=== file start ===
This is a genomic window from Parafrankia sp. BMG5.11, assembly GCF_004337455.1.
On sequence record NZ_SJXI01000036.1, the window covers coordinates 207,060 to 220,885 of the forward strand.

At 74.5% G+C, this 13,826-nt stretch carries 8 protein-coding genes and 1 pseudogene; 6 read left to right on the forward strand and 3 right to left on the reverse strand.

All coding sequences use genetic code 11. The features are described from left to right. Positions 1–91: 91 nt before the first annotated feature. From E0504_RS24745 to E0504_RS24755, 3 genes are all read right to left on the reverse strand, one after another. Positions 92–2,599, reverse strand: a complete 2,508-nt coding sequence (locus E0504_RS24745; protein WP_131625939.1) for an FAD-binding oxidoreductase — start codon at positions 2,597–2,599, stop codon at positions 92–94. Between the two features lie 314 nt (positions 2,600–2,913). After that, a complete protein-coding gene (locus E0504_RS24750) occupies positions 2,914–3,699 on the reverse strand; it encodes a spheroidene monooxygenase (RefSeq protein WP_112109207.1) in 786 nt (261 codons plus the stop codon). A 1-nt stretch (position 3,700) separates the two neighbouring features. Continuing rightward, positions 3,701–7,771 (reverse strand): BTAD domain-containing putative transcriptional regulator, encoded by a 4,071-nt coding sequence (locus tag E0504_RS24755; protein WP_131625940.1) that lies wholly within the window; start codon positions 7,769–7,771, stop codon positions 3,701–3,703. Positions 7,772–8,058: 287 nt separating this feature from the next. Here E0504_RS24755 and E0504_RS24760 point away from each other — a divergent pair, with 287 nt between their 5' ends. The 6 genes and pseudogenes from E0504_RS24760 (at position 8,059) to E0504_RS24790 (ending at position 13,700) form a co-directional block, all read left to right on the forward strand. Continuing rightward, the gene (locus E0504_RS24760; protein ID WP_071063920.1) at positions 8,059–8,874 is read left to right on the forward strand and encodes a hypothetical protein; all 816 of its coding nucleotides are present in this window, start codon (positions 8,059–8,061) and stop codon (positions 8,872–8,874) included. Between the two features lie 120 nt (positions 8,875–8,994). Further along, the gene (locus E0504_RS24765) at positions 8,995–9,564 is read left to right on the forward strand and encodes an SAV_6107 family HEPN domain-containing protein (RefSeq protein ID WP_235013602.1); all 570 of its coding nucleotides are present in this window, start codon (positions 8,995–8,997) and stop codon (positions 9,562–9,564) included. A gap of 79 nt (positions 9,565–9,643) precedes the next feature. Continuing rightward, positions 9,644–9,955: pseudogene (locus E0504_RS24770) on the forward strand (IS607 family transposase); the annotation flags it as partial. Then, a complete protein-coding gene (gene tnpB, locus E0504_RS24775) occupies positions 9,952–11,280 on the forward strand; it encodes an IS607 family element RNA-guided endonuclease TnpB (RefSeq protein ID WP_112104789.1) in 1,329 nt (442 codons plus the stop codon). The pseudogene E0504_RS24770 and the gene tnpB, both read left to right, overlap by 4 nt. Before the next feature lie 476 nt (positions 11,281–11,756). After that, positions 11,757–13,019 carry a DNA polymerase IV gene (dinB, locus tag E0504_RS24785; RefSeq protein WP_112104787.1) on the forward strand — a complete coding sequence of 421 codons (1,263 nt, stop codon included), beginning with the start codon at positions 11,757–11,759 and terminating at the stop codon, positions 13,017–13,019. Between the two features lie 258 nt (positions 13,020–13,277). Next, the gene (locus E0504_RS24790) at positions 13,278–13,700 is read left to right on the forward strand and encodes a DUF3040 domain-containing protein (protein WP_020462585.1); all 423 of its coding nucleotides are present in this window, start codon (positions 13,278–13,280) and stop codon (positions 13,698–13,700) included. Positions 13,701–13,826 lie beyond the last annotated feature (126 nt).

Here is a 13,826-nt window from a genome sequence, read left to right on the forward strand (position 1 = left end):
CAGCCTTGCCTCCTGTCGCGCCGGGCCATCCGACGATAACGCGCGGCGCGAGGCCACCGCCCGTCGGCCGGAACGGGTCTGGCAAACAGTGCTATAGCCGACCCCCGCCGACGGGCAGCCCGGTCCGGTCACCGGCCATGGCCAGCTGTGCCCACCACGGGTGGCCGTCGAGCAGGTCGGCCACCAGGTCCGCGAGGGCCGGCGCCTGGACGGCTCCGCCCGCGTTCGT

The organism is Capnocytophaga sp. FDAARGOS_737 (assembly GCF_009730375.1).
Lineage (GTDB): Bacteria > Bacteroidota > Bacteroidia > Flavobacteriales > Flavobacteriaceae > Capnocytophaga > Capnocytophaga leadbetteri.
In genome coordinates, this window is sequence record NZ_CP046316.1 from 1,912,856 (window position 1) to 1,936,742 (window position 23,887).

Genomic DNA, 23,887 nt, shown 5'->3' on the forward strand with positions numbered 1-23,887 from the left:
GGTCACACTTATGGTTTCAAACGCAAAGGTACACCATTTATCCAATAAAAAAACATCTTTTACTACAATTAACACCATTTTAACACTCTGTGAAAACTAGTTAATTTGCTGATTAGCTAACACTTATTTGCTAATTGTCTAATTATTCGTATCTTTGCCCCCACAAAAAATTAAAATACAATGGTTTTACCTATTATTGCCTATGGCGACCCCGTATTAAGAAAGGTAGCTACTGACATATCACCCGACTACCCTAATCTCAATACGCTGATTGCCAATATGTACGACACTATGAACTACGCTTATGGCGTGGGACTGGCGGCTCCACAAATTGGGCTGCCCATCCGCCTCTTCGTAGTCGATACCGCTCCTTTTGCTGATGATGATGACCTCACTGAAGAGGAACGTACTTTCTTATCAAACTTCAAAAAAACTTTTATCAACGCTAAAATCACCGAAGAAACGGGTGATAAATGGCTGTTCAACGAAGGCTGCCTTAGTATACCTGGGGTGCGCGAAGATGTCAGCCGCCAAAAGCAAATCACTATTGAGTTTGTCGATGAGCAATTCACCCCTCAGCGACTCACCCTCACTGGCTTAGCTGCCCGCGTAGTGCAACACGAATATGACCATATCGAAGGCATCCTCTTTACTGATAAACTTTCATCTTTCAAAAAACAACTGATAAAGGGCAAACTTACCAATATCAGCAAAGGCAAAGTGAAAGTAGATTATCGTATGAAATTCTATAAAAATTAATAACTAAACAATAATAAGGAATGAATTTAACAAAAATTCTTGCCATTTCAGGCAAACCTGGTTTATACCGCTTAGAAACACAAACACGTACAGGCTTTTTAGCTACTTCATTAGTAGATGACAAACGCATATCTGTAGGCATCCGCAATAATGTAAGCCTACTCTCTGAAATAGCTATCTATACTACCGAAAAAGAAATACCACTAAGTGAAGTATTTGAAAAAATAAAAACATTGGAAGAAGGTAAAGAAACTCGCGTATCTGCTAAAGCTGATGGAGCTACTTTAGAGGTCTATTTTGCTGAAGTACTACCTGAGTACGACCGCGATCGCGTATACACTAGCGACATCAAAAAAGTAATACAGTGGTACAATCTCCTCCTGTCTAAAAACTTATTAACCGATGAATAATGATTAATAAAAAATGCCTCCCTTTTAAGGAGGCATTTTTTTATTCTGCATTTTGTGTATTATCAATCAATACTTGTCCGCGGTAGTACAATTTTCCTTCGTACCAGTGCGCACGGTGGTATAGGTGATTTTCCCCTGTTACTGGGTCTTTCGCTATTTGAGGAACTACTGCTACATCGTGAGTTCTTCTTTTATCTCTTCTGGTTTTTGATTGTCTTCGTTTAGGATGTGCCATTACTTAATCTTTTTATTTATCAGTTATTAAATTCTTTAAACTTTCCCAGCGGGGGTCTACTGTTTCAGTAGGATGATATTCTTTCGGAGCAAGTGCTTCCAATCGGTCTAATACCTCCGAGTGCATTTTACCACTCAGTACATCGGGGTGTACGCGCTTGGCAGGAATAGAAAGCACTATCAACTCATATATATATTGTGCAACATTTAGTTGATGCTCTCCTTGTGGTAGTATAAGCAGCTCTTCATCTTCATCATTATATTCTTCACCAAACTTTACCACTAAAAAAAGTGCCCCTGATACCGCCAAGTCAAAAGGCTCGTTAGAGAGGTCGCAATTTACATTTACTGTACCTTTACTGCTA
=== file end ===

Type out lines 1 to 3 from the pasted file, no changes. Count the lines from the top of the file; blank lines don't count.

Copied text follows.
This is a genomic window from Parafrankia sp. BMG5.11, assembly GCF_004337455.1.
On sequence record NZ_SJXI01000036.1, the window covers coordinates 207,060 to 220,885 of the forward strand.

At 74.5% G+C, this 13,826-nt stretch carries 8 protein-coding genes and 1 pseudogene; 6 read left to right on the forward strand and 3 right to left on the reverse strand.